97 Percent of Haiti’s PEPFAR Health Facilities Stocked with Antiretroviral TLD

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Haiti is ready to transition its patients to TLD
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Related Global Health Areas
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The global effort to optimize antiretroviral (ARV) treatment is an ongoing commitment to people living with HIV (PLHIV) to improve the efficacy, reduce the costs, and limit the side-effects of their treatment.


International health experts have recently identified the drug tenofovir, lamivudine and dolutegravir (TLD) as the preferred first-line ARV for HIV treatment. In Haiti, the USAID Global Health Supply Chain Program-Procurement and Supply Management (GHSC-PSM) project is helping the Ministry of Health (MOH) transition health facilities to this preferred drug, and away from using legacy ARV regimens. GHSC-PSM has helped Haiti plan, prepare and execute its move to TLD since November 2018.

Making TLD and other commodities available to PLHIV in health facilities across the U.S. President’s Emergency Plan for AIDS Relief (PEPFAR) target countries remains a primary goal of GHSC-PSM—the project supports countries in many ways so they can begin the new and optimized treatment for patients as soon as possible.

In Haiti, one of the first elements of the TLD transition process was a month-long training for health care providers who treat PLHIV. The training covered the MOH’s new protocols and guidance that clinicians and providers are required to follow during the TLD transition. It was conducted for health facilities in all ten of the country’s administrative regions. The MOH also worked with GHSC-PSM in Haiti to conduct TLD supply planning, procurement and delivery.

What's a Legacy ARV?

Legacy first-line ARVs are those which may have been recommended by health officials as the primary option to treat PLHIV prior to the endorsement of TLD by WHO and other global health bodies. They include tenofovir, lamivudine and efavirenz (TLE).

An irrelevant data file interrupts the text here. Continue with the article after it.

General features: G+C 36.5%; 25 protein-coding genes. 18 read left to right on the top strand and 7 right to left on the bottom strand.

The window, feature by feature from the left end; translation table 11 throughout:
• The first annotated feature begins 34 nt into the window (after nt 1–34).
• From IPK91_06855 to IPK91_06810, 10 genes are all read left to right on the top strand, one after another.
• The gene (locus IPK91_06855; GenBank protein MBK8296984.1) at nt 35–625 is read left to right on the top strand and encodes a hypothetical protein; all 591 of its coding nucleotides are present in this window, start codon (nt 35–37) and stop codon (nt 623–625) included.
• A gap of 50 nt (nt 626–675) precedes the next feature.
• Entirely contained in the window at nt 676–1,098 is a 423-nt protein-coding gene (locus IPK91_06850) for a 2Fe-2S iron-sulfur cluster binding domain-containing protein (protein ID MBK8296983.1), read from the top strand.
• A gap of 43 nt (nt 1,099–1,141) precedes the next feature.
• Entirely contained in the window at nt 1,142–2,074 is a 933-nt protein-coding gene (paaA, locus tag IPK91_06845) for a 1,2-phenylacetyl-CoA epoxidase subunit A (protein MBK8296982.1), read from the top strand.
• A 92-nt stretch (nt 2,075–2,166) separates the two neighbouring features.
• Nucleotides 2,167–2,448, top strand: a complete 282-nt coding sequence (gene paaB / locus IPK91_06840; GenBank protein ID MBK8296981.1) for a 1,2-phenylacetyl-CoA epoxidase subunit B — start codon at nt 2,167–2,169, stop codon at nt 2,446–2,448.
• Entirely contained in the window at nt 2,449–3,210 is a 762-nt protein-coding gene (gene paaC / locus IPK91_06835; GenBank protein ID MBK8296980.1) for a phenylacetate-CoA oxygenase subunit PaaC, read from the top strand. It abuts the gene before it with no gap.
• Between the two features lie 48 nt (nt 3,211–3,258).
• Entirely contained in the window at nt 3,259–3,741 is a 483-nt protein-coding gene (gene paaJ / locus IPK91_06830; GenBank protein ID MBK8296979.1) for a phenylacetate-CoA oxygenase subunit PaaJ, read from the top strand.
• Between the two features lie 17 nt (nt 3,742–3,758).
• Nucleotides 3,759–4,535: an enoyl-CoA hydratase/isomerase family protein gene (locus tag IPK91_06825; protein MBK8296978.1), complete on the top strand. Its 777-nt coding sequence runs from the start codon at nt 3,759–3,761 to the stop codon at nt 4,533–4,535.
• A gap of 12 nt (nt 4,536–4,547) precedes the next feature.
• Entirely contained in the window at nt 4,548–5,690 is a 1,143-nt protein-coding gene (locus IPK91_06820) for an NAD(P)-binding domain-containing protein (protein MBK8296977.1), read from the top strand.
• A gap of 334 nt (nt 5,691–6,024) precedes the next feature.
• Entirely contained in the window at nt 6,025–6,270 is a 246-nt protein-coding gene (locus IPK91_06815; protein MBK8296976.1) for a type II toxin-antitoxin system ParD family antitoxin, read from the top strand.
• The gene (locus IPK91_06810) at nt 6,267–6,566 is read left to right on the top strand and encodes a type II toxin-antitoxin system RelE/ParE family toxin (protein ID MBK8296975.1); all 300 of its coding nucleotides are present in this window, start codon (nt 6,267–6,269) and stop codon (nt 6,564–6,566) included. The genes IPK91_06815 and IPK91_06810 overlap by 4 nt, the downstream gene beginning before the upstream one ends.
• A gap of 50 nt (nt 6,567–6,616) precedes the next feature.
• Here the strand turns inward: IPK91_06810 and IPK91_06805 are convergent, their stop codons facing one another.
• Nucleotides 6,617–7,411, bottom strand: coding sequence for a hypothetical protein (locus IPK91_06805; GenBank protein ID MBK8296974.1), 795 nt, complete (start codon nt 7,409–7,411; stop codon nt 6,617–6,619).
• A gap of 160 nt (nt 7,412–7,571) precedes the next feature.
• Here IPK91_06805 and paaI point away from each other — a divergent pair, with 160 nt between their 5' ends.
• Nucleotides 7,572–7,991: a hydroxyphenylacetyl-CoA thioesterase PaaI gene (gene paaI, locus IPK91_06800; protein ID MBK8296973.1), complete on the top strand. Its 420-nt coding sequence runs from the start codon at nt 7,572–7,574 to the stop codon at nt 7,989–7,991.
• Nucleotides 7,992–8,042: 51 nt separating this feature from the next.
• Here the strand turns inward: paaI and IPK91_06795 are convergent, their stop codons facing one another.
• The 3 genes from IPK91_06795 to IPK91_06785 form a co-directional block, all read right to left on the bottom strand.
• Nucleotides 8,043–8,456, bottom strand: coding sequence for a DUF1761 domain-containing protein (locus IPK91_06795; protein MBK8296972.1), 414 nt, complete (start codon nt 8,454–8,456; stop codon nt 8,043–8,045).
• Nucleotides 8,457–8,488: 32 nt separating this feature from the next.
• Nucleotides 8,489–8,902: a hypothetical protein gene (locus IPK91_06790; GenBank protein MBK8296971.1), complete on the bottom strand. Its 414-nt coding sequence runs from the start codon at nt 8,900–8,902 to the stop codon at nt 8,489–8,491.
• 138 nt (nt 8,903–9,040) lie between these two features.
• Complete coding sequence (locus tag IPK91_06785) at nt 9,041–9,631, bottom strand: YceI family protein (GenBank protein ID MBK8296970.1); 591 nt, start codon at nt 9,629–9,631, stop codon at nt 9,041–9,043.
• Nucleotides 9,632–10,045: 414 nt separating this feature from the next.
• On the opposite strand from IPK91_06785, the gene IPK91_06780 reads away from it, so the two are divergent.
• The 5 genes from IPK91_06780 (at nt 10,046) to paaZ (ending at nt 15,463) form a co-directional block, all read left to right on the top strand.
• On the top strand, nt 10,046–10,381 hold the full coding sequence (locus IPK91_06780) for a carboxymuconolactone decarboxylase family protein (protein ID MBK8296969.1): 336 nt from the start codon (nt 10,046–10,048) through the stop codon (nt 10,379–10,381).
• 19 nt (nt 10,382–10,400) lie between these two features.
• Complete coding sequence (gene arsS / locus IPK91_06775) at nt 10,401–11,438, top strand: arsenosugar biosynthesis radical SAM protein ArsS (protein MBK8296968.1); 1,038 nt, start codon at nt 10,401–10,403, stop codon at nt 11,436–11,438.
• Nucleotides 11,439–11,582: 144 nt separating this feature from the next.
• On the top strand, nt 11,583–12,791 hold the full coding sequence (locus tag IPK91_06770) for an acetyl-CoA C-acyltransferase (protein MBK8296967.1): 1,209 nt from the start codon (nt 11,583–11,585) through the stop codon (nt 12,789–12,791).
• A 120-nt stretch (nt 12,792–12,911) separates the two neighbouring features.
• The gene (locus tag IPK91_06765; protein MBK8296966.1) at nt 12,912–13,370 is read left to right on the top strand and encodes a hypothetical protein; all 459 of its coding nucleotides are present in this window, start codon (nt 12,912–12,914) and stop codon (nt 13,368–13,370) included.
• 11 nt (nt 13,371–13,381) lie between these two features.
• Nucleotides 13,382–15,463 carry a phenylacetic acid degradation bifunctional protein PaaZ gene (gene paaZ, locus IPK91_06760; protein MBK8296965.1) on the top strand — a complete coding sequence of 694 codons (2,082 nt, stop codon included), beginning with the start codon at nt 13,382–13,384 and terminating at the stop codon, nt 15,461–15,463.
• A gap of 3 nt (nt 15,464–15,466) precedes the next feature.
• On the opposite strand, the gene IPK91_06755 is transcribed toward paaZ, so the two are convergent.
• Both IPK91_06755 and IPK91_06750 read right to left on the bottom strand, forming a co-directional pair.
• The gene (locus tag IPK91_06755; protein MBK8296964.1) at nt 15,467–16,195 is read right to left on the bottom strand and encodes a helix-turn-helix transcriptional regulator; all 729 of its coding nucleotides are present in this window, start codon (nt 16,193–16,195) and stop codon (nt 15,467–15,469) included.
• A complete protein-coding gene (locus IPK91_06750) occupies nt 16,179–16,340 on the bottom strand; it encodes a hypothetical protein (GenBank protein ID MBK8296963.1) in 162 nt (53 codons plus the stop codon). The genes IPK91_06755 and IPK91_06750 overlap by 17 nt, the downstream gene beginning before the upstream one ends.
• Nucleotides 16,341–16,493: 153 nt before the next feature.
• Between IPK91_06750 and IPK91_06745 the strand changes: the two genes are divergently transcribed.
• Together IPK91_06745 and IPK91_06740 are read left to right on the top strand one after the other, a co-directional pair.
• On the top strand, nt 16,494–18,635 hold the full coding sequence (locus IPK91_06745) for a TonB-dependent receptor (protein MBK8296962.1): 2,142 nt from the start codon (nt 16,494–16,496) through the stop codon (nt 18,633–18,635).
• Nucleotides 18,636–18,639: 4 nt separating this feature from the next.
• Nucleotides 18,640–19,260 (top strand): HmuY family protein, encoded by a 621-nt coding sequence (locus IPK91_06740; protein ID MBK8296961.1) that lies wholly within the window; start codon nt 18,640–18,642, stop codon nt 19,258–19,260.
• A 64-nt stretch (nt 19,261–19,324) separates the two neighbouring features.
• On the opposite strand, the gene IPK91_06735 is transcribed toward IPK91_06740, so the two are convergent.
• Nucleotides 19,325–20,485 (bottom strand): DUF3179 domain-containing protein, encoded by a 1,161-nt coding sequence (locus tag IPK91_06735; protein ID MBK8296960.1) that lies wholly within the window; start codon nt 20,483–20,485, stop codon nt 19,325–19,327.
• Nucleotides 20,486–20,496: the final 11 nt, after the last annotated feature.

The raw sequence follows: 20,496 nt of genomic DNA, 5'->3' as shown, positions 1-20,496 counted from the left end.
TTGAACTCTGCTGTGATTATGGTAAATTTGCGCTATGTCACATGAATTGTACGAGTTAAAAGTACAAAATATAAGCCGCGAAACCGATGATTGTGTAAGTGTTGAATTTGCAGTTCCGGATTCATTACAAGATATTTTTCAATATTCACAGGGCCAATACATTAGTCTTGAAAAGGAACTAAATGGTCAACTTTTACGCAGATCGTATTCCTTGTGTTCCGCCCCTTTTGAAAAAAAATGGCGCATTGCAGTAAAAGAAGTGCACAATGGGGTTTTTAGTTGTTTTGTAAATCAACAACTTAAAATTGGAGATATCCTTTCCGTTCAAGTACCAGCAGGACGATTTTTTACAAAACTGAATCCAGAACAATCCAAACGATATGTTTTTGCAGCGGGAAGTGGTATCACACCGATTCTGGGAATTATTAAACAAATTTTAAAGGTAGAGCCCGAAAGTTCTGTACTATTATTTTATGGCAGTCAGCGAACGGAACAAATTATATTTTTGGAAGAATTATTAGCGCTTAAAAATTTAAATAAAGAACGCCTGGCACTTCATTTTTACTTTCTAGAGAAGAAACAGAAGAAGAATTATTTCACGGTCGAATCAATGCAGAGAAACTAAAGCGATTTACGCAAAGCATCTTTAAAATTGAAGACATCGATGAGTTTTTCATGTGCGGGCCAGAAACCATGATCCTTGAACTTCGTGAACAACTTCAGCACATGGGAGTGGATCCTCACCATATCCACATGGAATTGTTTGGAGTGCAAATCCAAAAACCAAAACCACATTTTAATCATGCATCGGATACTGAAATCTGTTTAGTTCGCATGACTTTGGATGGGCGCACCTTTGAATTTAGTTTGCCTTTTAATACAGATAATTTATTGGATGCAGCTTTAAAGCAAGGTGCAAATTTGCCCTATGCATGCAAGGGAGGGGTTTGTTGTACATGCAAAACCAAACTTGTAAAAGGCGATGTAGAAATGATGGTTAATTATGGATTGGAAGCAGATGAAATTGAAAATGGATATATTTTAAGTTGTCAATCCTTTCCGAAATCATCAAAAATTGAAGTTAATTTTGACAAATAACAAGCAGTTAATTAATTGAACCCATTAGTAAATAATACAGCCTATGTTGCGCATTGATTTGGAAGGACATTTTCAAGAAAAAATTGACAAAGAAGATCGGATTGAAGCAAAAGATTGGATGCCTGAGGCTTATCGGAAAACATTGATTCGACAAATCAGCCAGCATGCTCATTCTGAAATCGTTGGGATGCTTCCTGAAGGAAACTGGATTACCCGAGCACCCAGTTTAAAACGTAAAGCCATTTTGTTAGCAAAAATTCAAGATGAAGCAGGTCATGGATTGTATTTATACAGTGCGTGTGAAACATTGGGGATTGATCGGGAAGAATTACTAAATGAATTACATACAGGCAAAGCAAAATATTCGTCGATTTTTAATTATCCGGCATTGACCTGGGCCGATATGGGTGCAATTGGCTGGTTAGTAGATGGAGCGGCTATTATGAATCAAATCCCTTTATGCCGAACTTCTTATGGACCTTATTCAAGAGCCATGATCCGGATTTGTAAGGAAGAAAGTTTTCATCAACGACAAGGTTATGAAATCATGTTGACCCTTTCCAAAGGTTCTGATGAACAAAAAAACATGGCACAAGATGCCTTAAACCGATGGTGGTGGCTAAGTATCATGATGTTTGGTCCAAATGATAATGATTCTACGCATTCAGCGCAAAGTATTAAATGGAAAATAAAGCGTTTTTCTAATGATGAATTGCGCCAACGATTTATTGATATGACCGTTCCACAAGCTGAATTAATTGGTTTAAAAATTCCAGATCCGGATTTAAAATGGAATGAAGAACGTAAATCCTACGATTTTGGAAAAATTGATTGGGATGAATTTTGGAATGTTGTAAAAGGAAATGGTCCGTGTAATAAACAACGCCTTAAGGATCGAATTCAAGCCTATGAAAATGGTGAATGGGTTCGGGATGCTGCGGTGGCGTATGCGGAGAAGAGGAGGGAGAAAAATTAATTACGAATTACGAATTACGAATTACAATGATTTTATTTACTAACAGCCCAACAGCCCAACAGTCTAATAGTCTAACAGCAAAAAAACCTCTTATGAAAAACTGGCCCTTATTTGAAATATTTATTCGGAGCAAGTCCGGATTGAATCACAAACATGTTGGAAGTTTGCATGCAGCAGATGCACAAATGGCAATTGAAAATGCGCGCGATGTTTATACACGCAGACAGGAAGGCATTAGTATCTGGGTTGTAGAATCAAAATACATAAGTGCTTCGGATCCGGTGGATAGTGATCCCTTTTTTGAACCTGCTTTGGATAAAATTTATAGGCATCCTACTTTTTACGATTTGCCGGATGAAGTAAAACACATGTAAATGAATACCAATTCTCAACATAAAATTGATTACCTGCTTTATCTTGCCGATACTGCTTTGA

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By April 2019, 123 of 126 health facilities supported by PEPFAR were fully stocked with TLD—this makes up more than 97 percent of all PEPFAR-funded health facilities in the country.

graph shows stock of TLD in Haitian health facilities has increased from October 2018 to April 2019 and is now at 97.6 percent

The deliveries facilitated by GHSC-PSM are expected to cover treatment for 43,232 patients.

To achieve such high availability of TLD for patients and health workers across Haiti’s health facilities, GHSC-PSM in Haiti worked with the MOH to:

  • Implement an electronic system that manages and performs calculations with ARV consumption data, capturing and analyzing information on all patients eligible to receive TLD – the system works in tandem with health facility reporting processes and allows GHSC-PSM to automatically calculate the amount of TLD to allot per patient, thus revealing how much stock to provide per health facility;
  • Organize a special distribution of TLD to health facilities, ensuring the product was available at all targeted sites prior to the transition start date;
  • Increase the amount of TLD stock given to sites to facilitate Multi-Month Dispensing to patients, allowing them to go longer between clinic visits – the amount distributed per site was increased from 4.5 months of stock available to 7.5 months.

GHSC-PSM in Haiti continues to supply facilities with TLD according to the country’s transition plan. The project is also working with the MOH to address challenges in transitioning individual patients from one regimen to another. This includes mobilizing all the necessary stakeholders to move this transition forward. The MOH and GHSC-PSM have taken a grassroots approach by visiting individual communities, meeting with health facility staff, and engaging the local medical community. The goal is to spread accurate information about the benefits of changing patient regimens and emphasize how TLD can save the lives of patients.

Through uninterrupted supply of TLD; well thought-out solutions to challenges like access for patients and infrastructure challenges; and continued work with key stakeholders, Haiti will sustain its success in improving outcomes for people living with HIV.